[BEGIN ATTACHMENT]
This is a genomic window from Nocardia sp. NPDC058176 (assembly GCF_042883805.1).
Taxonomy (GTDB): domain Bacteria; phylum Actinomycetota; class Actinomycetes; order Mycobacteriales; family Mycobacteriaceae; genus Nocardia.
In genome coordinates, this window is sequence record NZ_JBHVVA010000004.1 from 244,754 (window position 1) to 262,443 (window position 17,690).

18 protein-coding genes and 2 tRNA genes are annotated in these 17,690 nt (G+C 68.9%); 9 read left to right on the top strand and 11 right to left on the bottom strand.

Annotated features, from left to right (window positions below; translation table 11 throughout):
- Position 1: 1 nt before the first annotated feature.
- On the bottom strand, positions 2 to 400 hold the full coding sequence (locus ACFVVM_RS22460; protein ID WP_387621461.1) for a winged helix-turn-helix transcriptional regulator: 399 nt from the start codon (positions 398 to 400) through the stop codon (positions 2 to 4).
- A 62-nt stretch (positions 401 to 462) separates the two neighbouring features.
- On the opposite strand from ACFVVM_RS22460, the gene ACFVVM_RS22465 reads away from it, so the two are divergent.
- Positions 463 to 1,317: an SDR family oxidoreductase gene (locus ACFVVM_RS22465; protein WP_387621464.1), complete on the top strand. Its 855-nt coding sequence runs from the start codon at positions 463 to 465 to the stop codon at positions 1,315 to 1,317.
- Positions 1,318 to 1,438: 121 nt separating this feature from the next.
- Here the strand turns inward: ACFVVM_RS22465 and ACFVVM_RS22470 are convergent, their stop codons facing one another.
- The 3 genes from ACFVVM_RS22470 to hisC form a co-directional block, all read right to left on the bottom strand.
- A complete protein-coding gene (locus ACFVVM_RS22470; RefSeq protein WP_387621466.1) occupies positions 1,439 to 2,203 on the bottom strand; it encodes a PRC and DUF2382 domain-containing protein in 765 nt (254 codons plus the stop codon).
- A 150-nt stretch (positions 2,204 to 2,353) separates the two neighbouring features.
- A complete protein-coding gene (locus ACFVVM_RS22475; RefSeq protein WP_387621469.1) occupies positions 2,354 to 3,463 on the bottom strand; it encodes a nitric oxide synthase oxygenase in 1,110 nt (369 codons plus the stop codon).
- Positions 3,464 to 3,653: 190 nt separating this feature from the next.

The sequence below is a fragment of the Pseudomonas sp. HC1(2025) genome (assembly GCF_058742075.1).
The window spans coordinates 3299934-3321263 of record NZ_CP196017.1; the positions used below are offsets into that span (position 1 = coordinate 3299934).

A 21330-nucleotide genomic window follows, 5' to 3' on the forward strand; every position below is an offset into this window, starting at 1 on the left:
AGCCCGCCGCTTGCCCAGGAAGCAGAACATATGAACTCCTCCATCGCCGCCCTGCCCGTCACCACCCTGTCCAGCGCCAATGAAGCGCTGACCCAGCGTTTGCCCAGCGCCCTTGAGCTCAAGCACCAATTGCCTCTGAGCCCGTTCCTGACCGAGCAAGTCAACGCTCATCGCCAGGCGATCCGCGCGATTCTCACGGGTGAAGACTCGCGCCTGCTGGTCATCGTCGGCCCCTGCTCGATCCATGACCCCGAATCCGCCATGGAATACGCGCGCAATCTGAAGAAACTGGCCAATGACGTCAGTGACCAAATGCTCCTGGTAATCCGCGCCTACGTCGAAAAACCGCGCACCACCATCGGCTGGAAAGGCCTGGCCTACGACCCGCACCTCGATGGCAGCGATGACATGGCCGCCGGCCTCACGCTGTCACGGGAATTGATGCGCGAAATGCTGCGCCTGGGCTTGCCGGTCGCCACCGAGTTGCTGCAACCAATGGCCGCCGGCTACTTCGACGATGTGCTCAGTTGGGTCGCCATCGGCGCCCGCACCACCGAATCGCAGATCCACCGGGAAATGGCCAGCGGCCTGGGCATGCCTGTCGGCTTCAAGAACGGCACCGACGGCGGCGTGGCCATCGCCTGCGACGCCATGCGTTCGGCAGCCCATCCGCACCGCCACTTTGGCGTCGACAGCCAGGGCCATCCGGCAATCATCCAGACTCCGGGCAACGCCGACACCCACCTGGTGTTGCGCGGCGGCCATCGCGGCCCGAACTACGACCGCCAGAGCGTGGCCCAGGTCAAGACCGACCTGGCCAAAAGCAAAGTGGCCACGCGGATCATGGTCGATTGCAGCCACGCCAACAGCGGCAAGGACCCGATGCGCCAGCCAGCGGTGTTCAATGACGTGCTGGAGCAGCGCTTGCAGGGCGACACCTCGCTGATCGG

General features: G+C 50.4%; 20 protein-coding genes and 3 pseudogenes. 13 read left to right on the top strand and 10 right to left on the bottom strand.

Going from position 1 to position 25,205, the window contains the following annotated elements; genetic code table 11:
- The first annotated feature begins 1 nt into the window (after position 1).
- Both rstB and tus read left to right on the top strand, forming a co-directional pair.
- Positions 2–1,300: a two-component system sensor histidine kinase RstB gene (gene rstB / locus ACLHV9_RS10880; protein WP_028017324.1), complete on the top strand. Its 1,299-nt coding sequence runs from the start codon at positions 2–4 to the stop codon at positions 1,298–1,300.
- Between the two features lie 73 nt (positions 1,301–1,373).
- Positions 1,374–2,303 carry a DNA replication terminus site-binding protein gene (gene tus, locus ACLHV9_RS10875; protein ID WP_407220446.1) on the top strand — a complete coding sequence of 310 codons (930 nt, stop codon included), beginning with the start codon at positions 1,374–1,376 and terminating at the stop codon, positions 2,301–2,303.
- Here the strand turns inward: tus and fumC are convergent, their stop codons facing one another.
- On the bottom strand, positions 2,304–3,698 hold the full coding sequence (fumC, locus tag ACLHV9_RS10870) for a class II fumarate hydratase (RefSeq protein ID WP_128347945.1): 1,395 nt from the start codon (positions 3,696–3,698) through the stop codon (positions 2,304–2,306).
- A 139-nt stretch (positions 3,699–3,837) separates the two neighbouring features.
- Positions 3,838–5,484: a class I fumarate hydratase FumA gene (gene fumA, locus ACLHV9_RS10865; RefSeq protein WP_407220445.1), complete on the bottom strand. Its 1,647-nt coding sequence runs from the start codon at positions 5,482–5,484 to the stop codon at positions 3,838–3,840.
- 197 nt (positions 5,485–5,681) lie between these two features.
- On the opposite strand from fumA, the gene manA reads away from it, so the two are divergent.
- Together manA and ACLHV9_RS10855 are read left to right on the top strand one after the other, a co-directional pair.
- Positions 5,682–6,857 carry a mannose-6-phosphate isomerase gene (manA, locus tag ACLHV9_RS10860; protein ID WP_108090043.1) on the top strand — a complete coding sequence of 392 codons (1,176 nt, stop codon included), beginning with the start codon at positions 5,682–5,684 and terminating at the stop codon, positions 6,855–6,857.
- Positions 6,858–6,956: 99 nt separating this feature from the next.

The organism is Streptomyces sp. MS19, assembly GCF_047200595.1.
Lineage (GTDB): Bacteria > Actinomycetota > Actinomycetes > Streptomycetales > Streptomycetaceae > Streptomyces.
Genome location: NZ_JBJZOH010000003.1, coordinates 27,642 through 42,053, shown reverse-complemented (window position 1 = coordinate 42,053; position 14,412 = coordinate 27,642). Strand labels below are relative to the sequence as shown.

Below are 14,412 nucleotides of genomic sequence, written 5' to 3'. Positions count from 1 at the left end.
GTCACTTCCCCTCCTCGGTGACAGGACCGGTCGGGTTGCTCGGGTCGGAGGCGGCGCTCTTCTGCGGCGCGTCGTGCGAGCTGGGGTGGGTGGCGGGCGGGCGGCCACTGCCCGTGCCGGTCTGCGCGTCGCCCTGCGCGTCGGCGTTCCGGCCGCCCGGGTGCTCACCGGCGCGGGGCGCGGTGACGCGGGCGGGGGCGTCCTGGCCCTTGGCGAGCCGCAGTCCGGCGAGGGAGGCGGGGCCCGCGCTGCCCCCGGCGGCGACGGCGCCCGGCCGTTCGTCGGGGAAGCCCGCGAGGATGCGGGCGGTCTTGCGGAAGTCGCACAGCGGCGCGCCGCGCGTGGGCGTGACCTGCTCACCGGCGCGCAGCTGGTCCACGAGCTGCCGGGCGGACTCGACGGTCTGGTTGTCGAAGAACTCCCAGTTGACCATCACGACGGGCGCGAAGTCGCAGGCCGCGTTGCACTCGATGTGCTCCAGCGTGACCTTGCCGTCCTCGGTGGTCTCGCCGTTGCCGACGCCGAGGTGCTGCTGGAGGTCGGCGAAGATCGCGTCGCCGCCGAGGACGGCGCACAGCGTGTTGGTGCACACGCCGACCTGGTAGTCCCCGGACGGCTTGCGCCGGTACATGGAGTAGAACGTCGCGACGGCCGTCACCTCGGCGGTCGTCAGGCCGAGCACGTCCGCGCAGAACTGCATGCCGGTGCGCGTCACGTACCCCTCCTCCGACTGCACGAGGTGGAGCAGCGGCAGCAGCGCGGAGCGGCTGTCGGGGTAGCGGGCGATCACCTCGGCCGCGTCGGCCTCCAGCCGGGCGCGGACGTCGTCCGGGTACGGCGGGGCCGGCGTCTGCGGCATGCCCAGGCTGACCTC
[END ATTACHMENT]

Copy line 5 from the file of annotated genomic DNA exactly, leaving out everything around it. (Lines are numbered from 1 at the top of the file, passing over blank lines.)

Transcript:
Annotated features, from left to right (window positions below; translation table 11 throughout):